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  • August 2009
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Route 66 Landscape: The Bloomington Moraine

Lake, Moraine View State Park, east of Bloomington, Illinois

Lake, Moraine View State Park, east of Bloomington, Illinois

Two weeks ago I traveled up I-55, the road the replaced U.S. 66 though Illinois with plans to visit Moraine View State Park, just east of Bloomington, which sits on the highest elevation in Illinois.

When a glacier pushes south across a landscape it scrapes up soil, breaks down rocks into cobbles and gravel, and flattens the terrain. When it reaches its southern extent and the climate warms, it stops and drops the sand, clay, and rocks it has carried south and builds a morain, that rises above the flat landscape. As it withdraws, it stops and starts, stops and starts. With each stop it lays down a recessional moraine. In between the land is flat, wet, and marshy.

The Bloomington Moraine, about 20 miles east of Bloomington, Illinois, while not the southern extent of the Michigan lobe of the Wisconsinan ice sheet, tops out at 920 feet.

The park is lovely, its forest soothing, its lake pleasant, though artificial.

The big surprise is the wind farm that marks the northern edge of the park. Of course, high and windy, the Bloomington Moraine is ideal for a wind farm.

Twin Groves Wind Farm, Bloomington Moraine, Illinois

Twin Groves Wind Farm, Bloomington Moraine, Illinois

So, if you travel down Route 66 from Chicago or north from St. Louis, get yourself to LeRoy, Illinois and go north. Stop and have a picnic in the Moraine View State Park, and then continue north on McLean County Road 36.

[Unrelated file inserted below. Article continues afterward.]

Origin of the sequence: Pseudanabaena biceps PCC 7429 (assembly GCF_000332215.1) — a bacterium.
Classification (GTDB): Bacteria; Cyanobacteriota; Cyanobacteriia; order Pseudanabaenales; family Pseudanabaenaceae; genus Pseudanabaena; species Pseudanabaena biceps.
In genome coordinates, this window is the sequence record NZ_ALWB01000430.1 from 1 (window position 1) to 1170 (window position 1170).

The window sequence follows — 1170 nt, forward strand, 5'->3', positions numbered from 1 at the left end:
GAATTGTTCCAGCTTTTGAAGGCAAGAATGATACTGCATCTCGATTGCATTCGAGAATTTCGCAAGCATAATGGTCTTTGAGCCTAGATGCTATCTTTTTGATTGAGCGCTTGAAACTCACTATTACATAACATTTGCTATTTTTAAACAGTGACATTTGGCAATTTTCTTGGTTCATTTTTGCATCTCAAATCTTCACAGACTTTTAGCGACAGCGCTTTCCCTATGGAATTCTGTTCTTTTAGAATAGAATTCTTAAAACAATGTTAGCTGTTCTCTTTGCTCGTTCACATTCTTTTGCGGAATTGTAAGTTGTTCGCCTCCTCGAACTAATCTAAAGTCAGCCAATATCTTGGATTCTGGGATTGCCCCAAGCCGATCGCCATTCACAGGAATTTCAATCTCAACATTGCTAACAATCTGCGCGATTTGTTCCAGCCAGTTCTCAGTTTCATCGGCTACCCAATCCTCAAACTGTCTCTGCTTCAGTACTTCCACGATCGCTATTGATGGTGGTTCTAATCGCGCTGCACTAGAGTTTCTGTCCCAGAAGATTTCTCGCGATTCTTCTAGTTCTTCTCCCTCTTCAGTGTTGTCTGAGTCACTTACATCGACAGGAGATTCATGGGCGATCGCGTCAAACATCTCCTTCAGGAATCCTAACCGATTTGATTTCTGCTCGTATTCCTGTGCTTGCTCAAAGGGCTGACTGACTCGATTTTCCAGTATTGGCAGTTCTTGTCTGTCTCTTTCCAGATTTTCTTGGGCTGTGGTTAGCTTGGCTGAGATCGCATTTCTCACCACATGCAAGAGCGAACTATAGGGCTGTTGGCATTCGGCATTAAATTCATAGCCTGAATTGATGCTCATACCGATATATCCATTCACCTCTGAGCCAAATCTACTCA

And, should you not want to take the time to detour to the park and wind farm, there is a second one under construction up Route 66 near Odell in Livingston County.

Twin Grove Wind Farm, Bloomington Moraine, Illinois

Twin Grove Wind Farm, Bloomington Moraine, Illinois


Route 66 Bike Trail, St. Louis to Chicago

Chain of Rocks Bridge, St. Louis

Chain of Rocks Bridge, St. Louis

Between August 29 and September 3 there will be a bike tour to promote the development of a Illinois Route 66 bike trail between Chicago and St. Louis. For those of you in St. Louis, it will start at the Chain of Rocks Bridge across the Mississippi, the old bridge that has been converted to a biking/hiking bridge. The ride will end at the beginning of Route 66 on Jackson Avenue near the Art Institute in Chicago. The Illinois Department of Natural Resources is developing the trail with the help of the League of Illinois Bicyclists.

The Bloomington Pantagraph has an extensive article on the section in McLean County, Illinois, which includes abandoned sections of the old route at Chenoa, Lexington, and Towanda.

For more information go to http://www.bikelib.org/route66/2009ride/ for information about food, lodging, and route. This last comes in a 14 page users’ guide.

For a great read-aloud guide to Route 66, check out my book Along Route 66 and my history of Route 66, Route 66: The highway and it people, with Susan Croce Kelly.